It could have been different. It should have been better. After doing something consistently for 37 years – being a teacher or a faithful tailor, a retiring public servant or a dying spouse – it should end in praise and songs of glory by those affected, not in disgrace and sighs of relief.
Zimbabwe, a country of 16 million people, with about 25 persons per square kilometer, is one of the most backward countries in the world today. It is in a place of despair, economically, socially and politically, and is nothing compared to the optimistic first day of the leadership of Robert Mugabe as Prime Minister in 1980. It has no currency after its dollar hit a ridiculous exchange rate of $35 quadrillion for one US dollar in 2008. The amiably high adult literacy rate of 90% is diabolically matched with a 90% unemployment rate. Three million of its citizens live abroad and arguably have far better lives than the majority of those trapped in the local quagmire from Harare to Bulawayo. Cash has been scarce, commodities have been had to find, local agriculture crippled, civil society nearly comatose.
All because one man loved power so much that he would do anything but cease being president.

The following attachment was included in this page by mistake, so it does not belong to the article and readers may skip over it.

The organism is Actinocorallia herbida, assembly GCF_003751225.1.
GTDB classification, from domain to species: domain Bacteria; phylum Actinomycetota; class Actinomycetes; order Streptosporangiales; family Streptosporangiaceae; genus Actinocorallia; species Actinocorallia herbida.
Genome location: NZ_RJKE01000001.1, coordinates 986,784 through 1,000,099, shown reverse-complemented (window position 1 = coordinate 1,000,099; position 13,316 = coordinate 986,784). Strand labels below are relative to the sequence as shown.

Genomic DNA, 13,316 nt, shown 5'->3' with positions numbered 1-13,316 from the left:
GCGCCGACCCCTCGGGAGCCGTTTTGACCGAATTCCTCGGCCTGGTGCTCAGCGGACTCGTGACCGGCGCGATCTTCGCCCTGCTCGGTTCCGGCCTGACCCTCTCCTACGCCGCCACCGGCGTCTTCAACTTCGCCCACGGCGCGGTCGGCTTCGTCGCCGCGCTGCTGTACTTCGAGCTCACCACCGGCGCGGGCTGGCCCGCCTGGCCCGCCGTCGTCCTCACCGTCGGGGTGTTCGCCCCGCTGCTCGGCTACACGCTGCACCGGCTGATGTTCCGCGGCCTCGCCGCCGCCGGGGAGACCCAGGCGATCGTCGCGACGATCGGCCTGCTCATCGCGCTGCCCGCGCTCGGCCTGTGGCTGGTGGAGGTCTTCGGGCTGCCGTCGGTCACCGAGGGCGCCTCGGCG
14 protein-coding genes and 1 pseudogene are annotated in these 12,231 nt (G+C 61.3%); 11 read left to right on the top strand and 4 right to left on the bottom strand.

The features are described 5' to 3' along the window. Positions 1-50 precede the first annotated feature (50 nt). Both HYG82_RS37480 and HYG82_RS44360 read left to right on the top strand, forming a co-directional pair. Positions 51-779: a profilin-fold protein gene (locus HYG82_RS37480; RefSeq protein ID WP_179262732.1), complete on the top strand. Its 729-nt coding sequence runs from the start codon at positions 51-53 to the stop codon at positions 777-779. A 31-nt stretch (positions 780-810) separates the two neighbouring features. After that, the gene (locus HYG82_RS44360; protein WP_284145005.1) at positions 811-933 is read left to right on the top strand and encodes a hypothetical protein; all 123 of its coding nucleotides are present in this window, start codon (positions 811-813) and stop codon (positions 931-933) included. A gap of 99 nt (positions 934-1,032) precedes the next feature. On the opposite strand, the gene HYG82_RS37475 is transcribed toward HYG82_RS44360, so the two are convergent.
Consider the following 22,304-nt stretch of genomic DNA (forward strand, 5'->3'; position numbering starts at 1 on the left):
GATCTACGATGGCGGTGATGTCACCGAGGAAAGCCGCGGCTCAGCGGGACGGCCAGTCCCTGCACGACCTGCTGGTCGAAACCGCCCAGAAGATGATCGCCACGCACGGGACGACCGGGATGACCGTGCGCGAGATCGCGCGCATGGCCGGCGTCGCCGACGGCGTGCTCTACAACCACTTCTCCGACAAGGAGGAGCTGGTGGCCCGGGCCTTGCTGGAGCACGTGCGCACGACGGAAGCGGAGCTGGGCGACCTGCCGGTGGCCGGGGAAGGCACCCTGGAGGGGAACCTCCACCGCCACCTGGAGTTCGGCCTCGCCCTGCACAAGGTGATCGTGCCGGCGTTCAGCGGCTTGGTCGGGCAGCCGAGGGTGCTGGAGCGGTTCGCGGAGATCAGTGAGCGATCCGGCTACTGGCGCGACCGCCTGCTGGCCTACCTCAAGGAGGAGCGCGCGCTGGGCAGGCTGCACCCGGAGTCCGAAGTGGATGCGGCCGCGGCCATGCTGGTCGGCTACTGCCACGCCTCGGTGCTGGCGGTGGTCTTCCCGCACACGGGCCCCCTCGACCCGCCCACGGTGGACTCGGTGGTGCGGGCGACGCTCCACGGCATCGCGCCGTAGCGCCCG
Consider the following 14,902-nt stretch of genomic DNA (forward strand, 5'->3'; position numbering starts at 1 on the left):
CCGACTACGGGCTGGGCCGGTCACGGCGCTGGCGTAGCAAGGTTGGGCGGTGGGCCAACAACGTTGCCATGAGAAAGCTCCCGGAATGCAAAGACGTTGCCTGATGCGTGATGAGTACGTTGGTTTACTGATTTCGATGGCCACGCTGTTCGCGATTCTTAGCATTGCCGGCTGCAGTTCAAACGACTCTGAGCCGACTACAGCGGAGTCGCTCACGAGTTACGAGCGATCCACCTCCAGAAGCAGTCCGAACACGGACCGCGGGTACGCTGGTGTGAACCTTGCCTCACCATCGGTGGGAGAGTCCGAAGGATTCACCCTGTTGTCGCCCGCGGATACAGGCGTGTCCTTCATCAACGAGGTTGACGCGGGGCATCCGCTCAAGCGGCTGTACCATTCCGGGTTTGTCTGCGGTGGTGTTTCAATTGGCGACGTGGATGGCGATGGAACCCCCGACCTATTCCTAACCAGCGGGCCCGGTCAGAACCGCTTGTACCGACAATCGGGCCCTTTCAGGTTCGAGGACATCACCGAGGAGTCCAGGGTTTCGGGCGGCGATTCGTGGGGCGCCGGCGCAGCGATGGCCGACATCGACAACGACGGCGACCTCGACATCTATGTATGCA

Mr Mugabe’s time as leader of Africa’s “breadbasket” should have ended at least 15 years ago, but he contrived to plunge the country into deep economic crisis as the price to pay for more political power. It should have ended in 2008, after losing the first round of voting to Morgan Tsvangarai, only to pull another fast one to remain in power. On that occasion, he shared power with his candidate who then became Prime Minister for four years. That in self was another ‘mugabestroke’ that ensured Mr Tsvangarai became tainted by the evils of the administration so he could not convince the followers from 2008 to support another challenge against Mugabe. 2013 was an easy ride; a year later, Emmerson Mnangagwa was made Vice President.
Mugabe’s exit this November was fundamentally stirred because the path to Mr Mnangagwa’s presidency had been vandalized by his dismissal, with a despotic enthronement of a Mugabe by Mugabe expected. The criticism, over the past weeks, of Mr Mugabe has centered, not on his disgrace, but on humiliating his wife, Grace. This writer has been guilty of this too, in spirit and in letter, but “Gucci Grace” or the opportunist typist has not earned the rights to be the sole bearer of the curses due to the 37-year despoilment of a nation. It was Robert Mugabe’s indecency that led him to have two sons with her while his first wife, Sally, battled and died of cancer. It was his corruption and indiscipline that availed her of the fortunes of state at her splurging pleasure from Paris to Jozi. And it was his blatant and undisguised nepotism and disregard for any transparency or concern for due process that allowed her become powerful enough in Harare to dream of being president without the people’s will or consent. If the weatherman guarantees there will be no rain, feel free to set your party chairs outdoors.